In the latest issue:

The Politics of Like and Dislike

William Davies

The Shrine

Alan Bennett

After the Shock

Adam Tooze

Punishment by Pressing

Hazel V. Carby

The Suitcase

Frances Stonor Saunders

Short Cuts: Thanington Without

Patrick Cockburn

The Lessons of Reconstruction

Randall Kennedy

Company-States

Linda Colley

Eva Hesse

Anne Wagner

Parachuted into France

Neal Ascherson

The Age of Sail

N.A.M. Rodger

Poem: ‘Near Gleann nam Fiadh’

Robin Robertson

‘You People’

Clare Bucknell

What Didn’t Happen

Michael Wood

Forster in Cambridge

Richard Shone

Diary: In Ashgabat

James Lomax

Two PoemsJohn Burnside
Close
Close

Hyena

Like something out
of Brueghel, maned in white
and hungry
like the dark, the bat
ears pricked, the face
a grey

velour, more cat
than dog, less
caracal
than fanalouc
or civet –

here is the patron beast
of all
who love the night:
waking at dusk
to anatomy’s
blunt hosanna,

the carrion daylight
broken
then picked to the bone
while the radio dance band fades
to a slow alleluia,

and far at the back
of the mind, the perpetual
frenzy: eye teeth
and muzzle
coated with blood
with matter,

as every mouth
digs in,
for fair, or foul,
a giggle in the bushes,
then a shudder.

Late Show

I only watch reruns now,
or films about geese,

and yet I’m waiting for the miracle
I used to find in early black and white

where everyone looks like us and ends up
happy, in a place they’re learning

never to take
for granted.

In Northern Canada,
it’s summer now

and birds that look like friends I had in school
are dancing in a field of moss and thaw

and, as I watch, the darkness gathers round me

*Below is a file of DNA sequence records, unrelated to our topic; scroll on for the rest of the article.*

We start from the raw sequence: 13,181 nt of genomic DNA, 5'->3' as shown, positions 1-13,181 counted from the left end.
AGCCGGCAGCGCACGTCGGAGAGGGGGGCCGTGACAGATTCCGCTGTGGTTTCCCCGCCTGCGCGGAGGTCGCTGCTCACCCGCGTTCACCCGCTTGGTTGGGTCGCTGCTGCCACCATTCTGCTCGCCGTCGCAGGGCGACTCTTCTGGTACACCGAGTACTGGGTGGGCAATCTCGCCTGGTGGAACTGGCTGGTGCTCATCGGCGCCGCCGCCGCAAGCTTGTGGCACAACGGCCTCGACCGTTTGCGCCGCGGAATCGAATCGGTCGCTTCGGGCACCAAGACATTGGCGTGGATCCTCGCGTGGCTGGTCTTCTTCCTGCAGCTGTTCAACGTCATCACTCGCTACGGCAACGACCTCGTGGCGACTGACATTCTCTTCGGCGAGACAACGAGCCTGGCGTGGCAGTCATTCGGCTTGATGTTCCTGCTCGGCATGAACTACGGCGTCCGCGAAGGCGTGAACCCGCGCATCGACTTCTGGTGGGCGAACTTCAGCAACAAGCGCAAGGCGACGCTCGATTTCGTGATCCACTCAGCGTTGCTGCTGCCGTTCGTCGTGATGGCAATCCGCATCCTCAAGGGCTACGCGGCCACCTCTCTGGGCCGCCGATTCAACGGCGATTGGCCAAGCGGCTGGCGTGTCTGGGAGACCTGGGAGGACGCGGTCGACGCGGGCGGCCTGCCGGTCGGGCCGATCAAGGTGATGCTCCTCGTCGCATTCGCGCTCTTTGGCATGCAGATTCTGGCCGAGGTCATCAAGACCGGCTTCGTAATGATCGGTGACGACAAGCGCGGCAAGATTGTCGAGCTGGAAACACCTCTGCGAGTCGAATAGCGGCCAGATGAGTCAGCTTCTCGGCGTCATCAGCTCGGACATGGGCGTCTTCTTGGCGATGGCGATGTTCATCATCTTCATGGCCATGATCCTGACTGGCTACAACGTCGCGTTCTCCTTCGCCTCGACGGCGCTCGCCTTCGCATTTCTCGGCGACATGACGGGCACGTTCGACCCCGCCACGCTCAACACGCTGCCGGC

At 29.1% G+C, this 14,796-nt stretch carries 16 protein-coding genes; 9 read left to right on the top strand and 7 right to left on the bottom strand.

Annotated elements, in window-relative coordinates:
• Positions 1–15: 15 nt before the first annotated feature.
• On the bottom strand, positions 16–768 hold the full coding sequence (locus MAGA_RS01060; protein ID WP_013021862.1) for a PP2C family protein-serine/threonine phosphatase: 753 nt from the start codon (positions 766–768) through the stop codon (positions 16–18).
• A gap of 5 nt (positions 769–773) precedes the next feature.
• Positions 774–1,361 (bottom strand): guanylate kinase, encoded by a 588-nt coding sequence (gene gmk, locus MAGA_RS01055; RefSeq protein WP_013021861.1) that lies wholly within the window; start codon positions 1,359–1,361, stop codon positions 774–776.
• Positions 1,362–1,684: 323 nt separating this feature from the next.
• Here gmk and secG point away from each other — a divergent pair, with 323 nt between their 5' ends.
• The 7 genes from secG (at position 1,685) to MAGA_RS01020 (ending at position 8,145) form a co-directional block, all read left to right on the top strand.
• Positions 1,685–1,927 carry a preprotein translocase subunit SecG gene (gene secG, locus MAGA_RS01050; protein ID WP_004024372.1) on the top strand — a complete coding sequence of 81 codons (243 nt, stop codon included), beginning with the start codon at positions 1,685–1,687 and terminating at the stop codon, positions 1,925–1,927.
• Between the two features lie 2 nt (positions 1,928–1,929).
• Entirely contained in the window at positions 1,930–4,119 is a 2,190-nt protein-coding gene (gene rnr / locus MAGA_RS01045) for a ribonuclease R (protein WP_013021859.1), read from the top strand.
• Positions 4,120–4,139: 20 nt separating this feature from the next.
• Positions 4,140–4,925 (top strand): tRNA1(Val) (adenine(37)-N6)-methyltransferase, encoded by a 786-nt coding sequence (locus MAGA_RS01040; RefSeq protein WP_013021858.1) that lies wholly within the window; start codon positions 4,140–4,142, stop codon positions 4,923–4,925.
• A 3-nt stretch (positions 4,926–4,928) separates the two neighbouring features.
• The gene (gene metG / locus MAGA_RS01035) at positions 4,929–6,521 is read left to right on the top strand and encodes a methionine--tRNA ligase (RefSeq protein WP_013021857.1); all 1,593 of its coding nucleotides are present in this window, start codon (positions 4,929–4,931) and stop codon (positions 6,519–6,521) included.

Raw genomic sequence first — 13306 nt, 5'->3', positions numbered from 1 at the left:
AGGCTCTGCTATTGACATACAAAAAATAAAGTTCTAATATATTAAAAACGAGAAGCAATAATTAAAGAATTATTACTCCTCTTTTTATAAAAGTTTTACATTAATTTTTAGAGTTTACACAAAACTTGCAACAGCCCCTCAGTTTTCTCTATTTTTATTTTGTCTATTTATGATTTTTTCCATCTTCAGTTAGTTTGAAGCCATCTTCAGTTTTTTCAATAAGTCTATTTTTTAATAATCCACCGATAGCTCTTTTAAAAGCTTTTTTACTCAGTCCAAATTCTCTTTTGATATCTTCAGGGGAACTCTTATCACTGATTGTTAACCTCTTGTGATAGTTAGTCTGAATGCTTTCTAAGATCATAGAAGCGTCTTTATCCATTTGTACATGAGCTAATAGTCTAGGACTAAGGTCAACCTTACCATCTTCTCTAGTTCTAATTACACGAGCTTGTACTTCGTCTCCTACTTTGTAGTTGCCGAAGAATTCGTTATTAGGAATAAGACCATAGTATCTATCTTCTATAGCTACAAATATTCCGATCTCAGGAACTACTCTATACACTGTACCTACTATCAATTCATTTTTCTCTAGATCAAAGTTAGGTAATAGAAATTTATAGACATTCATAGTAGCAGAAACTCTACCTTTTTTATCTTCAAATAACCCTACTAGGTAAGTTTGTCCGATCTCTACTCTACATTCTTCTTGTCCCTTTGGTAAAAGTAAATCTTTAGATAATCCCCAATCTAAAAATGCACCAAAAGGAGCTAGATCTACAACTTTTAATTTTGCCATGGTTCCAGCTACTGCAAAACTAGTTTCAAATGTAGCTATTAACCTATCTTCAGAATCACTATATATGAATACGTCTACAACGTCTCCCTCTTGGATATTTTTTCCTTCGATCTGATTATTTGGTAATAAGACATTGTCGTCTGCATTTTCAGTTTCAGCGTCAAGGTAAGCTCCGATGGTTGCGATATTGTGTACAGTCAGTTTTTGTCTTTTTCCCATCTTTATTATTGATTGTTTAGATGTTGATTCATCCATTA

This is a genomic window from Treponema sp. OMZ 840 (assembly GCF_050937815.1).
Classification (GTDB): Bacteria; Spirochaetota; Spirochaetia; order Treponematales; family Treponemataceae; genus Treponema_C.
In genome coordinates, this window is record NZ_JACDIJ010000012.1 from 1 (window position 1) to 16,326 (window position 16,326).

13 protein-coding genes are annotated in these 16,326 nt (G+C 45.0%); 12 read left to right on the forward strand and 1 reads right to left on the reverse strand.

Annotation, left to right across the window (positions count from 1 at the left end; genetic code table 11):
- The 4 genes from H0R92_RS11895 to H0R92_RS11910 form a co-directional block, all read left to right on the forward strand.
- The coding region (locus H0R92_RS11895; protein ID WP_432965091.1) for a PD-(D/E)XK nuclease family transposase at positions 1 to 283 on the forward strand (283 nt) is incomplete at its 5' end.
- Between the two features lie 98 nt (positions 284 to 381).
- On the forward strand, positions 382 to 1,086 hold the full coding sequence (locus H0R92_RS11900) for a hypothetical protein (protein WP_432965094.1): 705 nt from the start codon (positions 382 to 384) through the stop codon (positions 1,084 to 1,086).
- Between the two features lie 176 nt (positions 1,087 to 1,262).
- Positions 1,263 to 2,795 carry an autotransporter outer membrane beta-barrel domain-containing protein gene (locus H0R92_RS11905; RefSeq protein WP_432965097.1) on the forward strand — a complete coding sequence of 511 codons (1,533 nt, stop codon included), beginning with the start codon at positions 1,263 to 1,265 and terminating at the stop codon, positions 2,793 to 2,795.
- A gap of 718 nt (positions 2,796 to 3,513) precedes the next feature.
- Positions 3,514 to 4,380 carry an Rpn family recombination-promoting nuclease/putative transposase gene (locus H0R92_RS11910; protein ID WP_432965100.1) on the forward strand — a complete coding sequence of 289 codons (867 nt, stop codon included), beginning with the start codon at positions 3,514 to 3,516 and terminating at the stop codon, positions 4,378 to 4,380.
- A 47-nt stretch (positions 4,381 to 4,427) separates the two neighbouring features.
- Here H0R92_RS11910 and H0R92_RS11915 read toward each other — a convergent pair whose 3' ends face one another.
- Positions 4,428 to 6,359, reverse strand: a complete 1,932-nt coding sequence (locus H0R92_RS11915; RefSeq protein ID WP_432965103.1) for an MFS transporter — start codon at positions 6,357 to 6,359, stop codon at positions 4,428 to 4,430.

slowly, warmth and quiet in its gift

for as long as the birds
take flight, or Lucille Ball

lights up the screen
like someone who’s been there forever.

Send Letters To:

The Editor
London Review of Books,
28 Little Russell Street
London, WC1A 2HN

letters@lrb.co.uk

Please include name, address, and a telephone number.

Letters

Vol. 33 No. 15 · 28 July 2011

Much as I enjoyed John Burnside’s poem ‘Hyena’, I must point out that he has his hyenas crossed (LRB, 30 June). The ‘giggle’ and pack behaviour referred to in the final stanza suggests the spotted (or ‘laughing’) hyena, but the first stanza (white mane, grey face, bat ears) describes the striped hyena, a solitary animal which does not ‘laugh’.

Mikita Brottman
Maryland Institute College of Art, Baltimore

send letters to

The Editor
London Review of Books
28 Little Russell Street
London, WC1A 2HN

letters@lrb.co.uk

Please include name, address and a telephone number

Read anywhere with the London Review of Books app, available now from the App Store for Apple devices, Google Play for Android devices and Amazon for your Kindle Fire.

Read More

Sign up to our newsletter

For highlights from the latest issue, our archive and the blog, as well as news, events and exclusive promotions.

Newsletter Preferences